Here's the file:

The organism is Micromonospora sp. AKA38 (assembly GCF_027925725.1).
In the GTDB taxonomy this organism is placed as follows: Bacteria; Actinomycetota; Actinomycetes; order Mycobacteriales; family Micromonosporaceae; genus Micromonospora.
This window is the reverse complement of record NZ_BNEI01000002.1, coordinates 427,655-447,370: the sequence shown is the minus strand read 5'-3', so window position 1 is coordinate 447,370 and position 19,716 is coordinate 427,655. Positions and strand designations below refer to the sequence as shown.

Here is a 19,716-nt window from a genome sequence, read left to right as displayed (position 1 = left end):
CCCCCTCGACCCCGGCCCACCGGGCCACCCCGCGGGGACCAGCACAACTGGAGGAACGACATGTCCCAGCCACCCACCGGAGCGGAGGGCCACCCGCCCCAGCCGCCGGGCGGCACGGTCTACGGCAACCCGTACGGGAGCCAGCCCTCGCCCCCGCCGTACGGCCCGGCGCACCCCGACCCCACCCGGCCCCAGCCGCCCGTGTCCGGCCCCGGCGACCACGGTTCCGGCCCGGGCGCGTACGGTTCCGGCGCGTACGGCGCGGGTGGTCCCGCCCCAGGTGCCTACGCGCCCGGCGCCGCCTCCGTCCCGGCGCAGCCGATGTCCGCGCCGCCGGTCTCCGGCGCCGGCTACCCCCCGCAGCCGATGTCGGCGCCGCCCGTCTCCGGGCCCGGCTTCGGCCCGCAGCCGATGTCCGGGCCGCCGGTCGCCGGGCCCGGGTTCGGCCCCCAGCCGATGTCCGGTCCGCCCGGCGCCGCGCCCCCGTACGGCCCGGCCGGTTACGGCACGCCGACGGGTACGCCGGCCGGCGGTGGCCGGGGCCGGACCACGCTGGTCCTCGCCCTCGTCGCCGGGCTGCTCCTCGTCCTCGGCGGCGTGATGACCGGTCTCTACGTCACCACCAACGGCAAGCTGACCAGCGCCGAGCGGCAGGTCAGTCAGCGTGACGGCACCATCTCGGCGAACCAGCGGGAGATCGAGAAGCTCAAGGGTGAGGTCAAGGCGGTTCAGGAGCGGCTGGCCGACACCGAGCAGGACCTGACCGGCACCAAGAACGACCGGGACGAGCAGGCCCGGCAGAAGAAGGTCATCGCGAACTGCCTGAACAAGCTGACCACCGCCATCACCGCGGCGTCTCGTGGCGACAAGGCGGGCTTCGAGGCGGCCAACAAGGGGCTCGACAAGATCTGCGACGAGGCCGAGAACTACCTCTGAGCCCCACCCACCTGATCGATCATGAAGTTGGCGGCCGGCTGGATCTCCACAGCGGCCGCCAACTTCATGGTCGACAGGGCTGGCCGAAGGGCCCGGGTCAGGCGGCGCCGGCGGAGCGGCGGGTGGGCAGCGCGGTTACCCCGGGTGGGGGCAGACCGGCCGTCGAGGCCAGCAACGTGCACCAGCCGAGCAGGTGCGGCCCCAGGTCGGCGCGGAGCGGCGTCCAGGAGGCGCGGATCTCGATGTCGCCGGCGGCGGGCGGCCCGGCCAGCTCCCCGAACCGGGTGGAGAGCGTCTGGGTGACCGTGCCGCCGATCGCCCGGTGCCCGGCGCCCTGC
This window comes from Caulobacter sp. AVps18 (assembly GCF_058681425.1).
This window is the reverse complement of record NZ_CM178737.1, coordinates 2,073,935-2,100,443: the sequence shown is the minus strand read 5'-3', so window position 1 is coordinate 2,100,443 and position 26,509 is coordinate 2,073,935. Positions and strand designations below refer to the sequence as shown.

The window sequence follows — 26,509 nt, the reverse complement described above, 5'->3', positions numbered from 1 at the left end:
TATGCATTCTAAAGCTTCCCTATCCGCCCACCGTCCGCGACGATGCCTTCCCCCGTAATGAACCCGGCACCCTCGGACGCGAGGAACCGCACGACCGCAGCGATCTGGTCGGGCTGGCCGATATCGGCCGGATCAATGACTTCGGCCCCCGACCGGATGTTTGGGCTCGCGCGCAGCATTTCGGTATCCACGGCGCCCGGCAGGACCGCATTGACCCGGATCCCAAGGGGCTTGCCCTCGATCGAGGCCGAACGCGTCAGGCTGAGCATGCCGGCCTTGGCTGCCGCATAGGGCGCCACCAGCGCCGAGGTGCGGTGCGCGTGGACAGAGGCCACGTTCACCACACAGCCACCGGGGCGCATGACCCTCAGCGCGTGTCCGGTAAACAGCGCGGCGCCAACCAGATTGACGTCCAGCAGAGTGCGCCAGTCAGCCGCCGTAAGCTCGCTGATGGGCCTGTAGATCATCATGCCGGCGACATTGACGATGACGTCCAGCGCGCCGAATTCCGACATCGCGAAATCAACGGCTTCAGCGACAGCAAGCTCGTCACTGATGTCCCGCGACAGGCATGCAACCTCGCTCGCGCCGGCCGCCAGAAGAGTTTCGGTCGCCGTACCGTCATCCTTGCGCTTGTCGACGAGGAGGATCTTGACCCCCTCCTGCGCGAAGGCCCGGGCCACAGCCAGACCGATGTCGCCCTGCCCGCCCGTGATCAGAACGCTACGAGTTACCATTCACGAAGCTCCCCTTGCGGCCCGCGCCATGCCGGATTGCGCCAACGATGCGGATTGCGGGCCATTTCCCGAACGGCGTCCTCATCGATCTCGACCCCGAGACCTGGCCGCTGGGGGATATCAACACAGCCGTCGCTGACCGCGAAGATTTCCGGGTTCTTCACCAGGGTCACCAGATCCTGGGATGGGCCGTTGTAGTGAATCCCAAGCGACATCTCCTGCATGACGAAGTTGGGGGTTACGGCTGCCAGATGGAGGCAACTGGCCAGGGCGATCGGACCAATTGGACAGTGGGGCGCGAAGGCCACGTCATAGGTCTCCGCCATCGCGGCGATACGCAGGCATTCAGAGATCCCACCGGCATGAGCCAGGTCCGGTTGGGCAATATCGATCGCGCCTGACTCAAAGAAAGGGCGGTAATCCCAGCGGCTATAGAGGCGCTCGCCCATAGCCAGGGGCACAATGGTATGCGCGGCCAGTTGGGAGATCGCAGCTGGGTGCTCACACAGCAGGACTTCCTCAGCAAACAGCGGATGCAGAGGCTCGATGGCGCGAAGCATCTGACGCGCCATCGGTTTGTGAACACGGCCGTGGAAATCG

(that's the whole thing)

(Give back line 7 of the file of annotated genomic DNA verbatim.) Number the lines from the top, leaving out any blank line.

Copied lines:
This window is the reverse complement of record NZ_CM178737.1, coordinates 2,073,935-2,100,443: the sequence shown is the minus strand read 5'-3', so window position 1 is coordinate 2,100,443 and position 26,509 is coordinate 2,073,935. Positions and strand designations below refer to the sequence as shown.